- Active Supplier Promotion – managing systems and programs to actively promote local and diversity suppliers
- Goal-setting, Measuring and Reporting – setting economic inclusion goals, measuring performance, and reporting performance to leadership and the community

By specifically targeting local suppliers and including a preference for local vendors in contracts, Penn has been able to reduce the delivery and travel distance of goods and services. This preference is included in requests for proposals issued by the University. Full contracts and RFPs cannot be posted; however, as part of the criteria for evaluation, contracts can include: "Support of WBE/MBE and West Philadelphia-based business enterprises."

More information on this and a list of some of Penn's local and diversity suppliers can be found here: https://cms.business-services.upenn.edu/purchasing/economic-inclusion.html


Does the institution have published sustainability criteria to be applied when evaluating transportation and fuels?:
No

A brief description of the published sustainability criteria for transportation and fuels:

As a focus of Penn Transit Services (a department within Penn's Business Services Division), a Sustainable Transportation initiative was launched to help reduce vehicle emissions across campus. Penn Transit Services provides information about alternative forms of transportation and facilitating access to a variety of more sustainable commuting options. In an effort to reduce greenhouse gas emissions, and meet the goals of the "Climate and Sustainability Action Plan 3.0", new passenger shuttle vans running on liquid propane have been added to the fleet, buses run on ultra-low sulfur diesel or bio-diesel, and car-sharing and van-sharing platforms have been added to campus commuting options. In addition, electric charging stations have been installed in some garages and benefits are offered to drivers of low-emission vehicles.

In addition to changes made to Penn Transportation's fleet, Penn negotiated changes to the city district steam supplier's steam production. Due to this negotiation, the steam supplier installed natural gas, rapid fire boilers and a cogen plant. These changes have reduced both Penn's greenhouse gas emissions and the regions emissions.

In an effort to reduce the impact of transporting goods long distances and to align with the Penn Compact 2020, Penn Purchasing Services has worked to bring inclusiveness to Penn's supply chain though two categories:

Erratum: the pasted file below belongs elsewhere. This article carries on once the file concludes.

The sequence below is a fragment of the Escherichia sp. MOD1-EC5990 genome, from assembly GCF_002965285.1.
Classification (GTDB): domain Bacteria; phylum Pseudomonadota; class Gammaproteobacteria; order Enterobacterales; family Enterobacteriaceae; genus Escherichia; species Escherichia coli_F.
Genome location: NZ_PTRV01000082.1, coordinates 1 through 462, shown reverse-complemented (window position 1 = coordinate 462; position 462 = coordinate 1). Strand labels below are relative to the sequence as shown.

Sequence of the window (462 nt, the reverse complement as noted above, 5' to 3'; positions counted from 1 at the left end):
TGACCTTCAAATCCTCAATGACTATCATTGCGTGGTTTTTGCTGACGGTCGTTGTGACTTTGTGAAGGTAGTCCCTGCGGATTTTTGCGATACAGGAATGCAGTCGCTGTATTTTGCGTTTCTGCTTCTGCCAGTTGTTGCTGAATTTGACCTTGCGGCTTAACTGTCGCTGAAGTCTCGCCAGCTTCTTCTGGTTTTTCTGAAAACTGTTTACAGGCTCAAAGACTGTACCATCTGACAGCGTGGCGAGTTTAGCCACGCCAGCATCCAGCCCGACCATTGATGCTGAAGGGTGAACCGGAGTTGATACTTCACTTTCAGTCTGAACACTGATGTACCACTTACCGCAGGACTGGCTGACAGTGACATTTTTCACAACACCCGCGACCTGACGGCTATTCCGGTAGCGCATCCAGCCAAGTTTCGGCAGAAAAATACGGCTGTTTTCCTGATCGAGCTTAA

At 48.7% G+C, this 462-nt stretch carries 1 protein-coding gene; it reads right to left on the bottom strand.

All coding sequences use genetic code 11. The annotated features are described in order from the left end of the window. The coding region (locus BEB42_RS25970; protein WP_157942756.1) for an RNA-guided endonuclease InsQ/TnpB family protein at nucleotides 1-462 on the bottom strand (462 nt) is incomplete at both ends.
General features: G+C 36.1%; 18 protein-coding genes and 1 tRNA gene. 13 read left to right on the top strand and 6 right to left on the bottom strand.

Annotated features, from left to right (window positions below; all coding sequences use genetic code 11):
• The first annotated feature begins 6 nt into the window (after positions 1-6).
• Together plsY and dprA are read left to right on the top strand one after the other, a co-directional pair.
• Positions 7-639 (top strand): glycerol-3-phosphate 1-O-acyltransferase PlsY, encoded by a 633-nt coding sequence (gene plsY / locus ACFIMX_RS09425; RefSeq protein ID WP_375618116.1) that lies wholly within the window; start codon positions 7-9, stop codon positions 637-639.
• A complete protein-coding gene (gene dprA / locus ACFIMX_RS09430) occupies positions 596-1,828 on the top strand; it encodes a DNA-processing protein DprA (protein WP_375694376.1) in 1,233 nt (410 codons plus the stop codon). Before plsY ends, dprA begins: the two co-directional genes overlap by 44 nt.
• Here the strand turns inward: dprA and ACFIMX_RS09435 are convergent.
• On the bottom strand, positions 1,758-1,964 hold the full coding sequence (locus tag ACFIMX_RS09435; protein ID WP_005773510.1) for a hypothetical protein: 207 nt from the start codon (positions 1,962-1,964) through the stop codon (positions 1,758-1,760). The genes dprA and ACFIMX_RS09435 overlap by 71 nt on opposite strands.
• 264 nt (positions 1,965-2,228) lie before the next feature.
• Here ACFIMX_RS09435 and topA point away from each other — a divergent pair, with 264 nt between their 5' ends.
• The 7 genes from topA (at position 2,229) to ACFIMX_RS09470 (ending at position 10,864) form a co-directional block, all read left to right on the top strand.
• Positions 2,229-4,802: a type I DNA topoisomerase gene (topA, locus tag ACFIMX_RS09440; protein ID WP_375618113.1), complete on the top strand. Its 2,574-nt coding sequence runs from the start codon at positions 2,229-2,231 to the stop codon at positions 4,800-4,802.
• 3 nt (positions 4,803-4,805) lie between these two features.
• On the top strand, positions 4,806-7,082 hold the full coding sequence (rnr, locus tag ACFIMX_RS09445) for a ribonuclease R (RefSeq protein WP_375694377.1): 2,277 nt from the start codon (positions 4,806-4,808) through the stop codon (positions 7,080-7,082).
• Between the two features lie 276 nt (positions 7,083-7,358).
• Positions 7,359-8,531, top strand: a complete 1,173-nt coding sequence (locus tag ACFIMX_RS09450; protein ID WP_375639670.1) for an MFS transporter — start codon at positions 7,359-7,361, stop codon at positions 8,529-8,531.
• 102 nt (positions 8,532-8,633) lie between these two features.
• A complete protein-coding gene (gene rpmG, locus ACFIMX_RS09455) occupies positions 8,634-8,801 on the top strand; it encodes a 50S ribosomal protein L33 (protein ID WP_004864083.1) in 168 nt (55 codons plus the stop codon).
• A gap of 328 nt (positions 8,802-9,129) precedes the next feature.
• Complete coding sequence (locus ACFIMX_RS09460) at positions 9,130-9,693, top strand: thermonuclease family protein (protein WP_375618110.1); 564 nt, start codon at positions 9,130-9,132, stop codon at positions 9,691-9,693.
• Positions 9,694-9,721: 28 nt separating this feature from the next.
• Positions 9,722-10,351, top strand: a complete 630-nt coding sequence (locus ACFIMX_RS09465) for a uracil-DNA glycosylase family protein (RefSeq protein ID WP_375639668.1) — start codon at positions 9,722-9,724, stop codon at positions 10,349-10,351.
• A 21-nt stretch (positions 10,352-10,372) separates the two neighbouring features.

- Local Suppliers - those suppliers with locations in West Philadelphia as well as those within the broader City of Philadelphia
- Diversity Suppliers - those suppliers that are minority-owned, woman-owned, or hold other diversity classifications (e.g. Protected Veteran, LGBTQ)

By specifically targeting local suppliers and including a preference for local vendors in contracts, Penn has been able to reduce the delivery and travel distance of goods and services. This preference is included in requests for proposals issued by the University.


Website URL where information about the institution’s sustainable procurement program or initiatives is available:
Additional documentation to support the submission:
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The University of Pennsylvania is a major research institution, with over 3,000 degrees granted annually from twelve professional and academic schools at the Bachelor's, Master's, and Doctorate levels. Penn is committed to reducing emissions and energy use, as stated in the 2019 "Climate and Sustainability Action Plan 3.0". This submission documents Penn's efforts during the FY20 year and compares them to the FY09 baseline year which corresponds with the University's "Climate and Sustainability Action Plan. 3.0". The submission relies on information related to the main, academic, West Philadelphia campus, but to more fully document efforts across the Penn system, information related to the Morris Arboretum and New Bolton has also been referenced and noted as outside the boundary in descriptions. The information is used to enrich examples of University efforts and is not intended to be the primary justification for credits. The responses for each of the questions and sub-questions are drawn from University materials, both internal and public documents. Each section notes the website where the information can be found.

The information presented here is self-reported. While AASHE staff review portions of all STARS reports and institutions are welcome to seek additional forms of review, the data in STARS reports are not verified by AASHE. If you believe any of this information is erroneous or inconsistent with credit criteria, please review the process for inquiring about the information reported by an institution and complete the Data Inquiry Form.